Food Travel America / The South

The South

If you had asked me  what I knew about “the South” a year ago, I would have just shrugged my shoulders. Pressed a  bit about what I knew about Southern Food, I would have named “fried chicken, shrimp and grits and maybe okra”. If I delved further into my mind about Southern food, I’m sure I would have come to Paula Deen and immediately  would have turned up my nose to it all. Even before all of the controversy, I despised Paula Deen.

Fast forward a few months and I find out that my cousin was getting married in Charleston, South Carolina. Around the same time, PBS’s Mind of a Chef came out and featured Sean Brock, whose restaurant also happened to be in Charleston, South Carolina and that the show heavily featured the cuisine of the south. Happy coincidence?Absolutely.

Just as Mind of a Chef’s 1st season with David Chang was immensely inspirational to my trips to Japan and New York last year, this season’s MOAC helped educate me, not only to food of the south, but to the concept of Lowcountry cuisine as well.

As I watched the show, I heard Sean Brock use adjectives such as “fresh, vibrant, and exciting” and I learned about the diversity of cultures through the south and how southern food is about so much more than fried chicken. I was introduced to Chefs from the region who were using local ingredients and pushing the ideas of traditional Lowcountry cuisine into the present. It seems like something I’ve seen in so many places I’ve visited like Barcelona and Oaxaca, and I became very excited to experience it in the South.

Landing in Charleston, I was immediately taken by the lush landscape and wandering waterways. I knew I’d enjoy my time as I drove towards historic Charleston. As a wonderful welcome to the area, I had the opportunity to go to a party on James Island at the family’s house of a friend of the groom. Watching the sun set in such a beautiful surrounding, I knew this was just the start of my great experience in the South.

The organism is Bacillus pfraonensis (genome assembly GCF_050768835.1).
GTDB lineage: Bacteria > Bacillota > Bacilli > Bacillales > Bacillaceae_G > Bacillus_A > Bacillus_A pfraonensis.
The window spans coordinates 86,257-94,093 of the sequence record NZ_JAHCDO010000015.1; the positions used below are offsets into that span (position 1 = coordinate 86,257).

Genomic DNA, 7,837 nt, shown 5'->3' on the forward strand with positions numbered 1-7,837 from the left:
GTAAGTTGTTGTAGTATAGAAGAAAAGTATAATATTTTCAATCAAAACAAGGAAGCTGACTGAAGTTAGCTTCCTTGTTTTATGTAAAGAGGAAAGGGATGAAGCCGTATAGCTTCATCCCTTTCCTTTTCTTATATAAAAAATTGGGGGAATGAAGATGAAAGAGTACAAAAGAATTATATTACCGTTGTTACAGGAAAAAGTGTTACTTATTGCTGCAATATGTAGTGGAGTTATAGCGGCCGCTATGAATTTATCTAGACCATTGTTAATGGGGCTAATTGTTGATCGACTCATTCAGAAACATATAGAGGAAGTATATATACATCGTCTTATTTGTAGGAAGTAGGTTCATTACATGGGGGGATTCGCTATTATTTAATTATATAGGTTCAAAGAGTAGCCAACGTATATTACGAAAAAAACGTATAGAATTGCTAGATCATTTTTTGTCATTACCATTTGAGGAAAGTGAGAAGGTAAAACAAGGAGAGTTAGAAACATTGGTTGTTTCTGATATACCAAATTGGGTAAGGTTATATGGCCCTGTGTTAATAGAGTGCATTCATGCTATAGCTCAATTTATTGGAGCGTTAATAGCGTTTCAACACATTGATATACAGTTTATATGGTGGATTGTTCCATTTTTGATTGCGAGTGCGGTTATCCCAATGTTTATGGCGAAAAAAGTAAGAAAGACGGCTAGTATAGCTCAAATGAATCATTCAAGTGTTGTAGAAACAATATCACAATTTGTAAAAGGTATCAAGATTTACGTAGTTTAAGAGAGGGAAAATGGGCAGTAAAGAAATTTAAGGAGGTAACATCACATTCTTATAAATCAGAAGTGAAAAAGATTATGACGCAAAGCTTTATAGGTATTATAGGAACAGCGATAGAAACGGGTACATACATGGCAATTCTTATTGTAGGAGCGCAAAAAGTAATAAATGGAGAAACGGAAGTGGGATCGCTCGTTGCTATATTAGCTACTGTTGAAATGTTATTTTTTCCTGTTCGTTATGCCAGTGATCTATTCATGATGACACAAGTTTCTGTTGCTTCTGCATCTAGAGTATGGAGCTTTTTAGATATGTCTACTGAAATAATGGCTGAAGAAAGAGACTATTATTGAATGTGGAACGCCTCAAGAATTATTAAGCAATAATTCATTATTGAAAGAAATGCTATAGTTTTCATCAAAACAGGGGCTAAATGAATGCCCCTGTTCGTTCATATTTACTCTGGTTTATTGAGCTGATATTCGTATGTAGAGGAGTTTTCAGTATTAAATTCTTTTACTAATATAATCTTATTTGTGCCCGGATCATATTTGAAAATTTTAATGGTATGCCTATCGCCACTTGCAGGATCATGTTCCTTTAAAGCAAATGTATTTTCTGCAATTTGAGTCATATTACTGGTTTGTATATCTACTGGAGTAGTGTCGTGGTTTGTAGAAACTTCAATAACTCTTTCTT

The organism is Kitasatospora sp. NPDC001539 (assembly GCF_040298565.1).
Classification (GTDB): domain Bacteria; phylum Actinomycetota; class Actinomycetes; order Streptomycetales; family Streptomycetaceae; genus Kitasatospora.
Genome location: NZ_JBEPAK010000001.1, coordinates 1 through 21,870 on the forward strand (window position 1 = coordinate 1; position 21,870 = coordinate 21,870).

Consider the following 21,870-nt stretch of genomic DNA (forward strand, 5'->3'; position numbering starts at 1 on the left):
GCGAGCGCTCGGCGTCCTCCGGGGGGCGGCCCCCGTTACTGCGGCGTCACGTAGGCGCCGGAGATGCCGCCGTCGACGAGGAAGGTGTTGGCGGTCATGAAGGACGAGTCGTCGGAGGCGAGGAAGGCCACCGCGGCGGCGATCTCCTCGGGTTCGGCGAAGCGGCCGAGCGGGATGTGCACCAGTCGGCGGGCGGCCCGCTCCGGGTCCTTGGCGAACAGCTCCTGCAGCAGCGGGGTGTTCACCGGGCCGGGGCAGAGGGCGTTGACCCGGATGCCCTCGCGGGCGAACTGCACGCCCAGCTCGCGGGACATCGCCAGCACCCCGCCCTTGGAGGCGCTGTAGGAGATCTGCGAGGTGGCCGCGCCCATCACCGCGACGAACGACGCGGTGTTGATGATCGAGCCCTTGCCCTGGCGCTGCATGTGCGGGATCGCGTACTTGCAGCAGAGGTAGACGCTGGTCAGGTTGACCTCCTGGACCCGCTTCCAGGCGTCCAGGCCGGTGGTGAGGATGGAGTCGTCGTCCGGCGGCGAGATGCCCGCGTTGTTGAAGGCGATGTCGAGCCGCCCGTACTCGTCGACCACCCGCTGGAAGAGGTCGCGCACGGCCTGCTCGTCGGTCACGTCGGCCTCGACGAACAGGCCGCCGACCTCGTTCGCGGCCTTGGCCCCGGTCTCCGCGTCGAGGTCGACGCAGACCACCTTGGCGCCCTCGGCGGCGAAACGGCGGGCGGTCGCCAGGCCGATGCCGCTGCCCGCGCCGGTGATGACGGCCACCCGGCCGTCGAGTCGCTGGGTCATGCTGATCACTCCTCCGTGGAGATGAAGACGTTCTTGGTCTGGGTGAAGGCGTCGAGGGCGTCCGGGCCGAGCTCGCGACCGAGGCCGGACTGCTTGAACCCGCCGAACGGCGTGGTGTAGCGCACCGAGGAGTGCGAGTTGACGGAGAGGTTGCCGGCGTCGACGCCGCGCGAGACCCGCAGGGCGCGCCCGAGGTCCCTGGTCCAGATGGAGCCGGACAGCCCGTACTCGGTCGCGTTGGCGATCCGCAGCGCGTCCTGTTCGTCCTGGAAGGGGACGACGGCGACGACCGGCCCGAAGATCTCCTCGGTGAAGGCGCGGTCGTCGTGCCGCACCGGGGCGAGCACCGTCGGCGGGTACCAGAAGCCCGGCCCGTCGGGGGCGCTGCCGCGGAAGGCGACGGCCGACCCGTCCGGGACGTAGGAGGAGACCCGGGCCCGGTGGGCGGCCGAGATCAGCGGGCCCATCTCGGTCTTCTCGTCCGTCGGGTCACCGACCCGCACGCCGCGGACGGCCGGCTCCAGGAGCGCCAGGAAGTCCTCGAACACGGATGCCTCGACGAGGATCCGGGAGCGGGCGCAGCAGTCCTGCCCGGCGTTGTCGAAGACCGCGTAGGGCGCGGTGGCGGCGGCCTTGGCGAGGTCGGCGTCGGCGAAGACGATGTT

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My food list for Charelston seemed right on point, as the other food lovers I talked to  seemed to have the same places on their list as well.

First up was Fig whose Chef Mike Lata is often mentioned as one of the most talented in Charleston. It seemed like the perfect place to be introduced to new Lowcountry cuisine. Simple dishes based on local and delicious Lowcountry ingredients seemed like the perfect combination and I was excited to get to experience it as my first meal in the South.

"Charleston Fig tomato"

Sliced Ambrose Farm Heirloom Tomatoes with young fennel, chevre and balsamic vinegar

"Charleston Fig tartare"

Tartare of banded rudderfish with sweet corn, cucumber and Calabrese aioli

"Charelston Fig pate"

Keegan-Filion Farms Chicken Liver Pate with spring pickles, Dijon and brioche

"Charleston Fig gnocchi"

Ricotta Gnocchi and Sea Island Grass-Fed Beef Bolognese

Grilled Cobia with sauce Romesco and early summer vegetables

Grilled Cobia with sauce Romesco and early summer vegetables

"Charleston Fig fish stew"

Fish Stew in Cocotte with white shrimp, squid, mussels, potato and rouille

"Charleston Fig schnitzel"

Alabama Pork Schnitzel with parsnip and sweet corn farrotto and salade verte

"Charleston Fig chocolate"

Chocolate Espresso Cake with Sicilian pistachio and mint chocolate ice cream

"Charleston Fig lemon"

Lemon Posset with sour cherry, marscapone and shortbread

Throughout the meal, I felt comforted with familiar preparations excellently executed (the gnocchi and pate) and wow’d by the deliciousness of the local ingredients (the tomatoes and sweet corn farrotto). The meal left me eagerly anticipating the days of eating I had ahead.

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A trip to the South would never have hit my immediate travel radar, but I felt fortunate to be given the opportunity with this visit. After my solid meal at Fig, I am eager to see what lies ahead for me in the South.

Fig: 232 Meeting St, Charleston, SC

 

 

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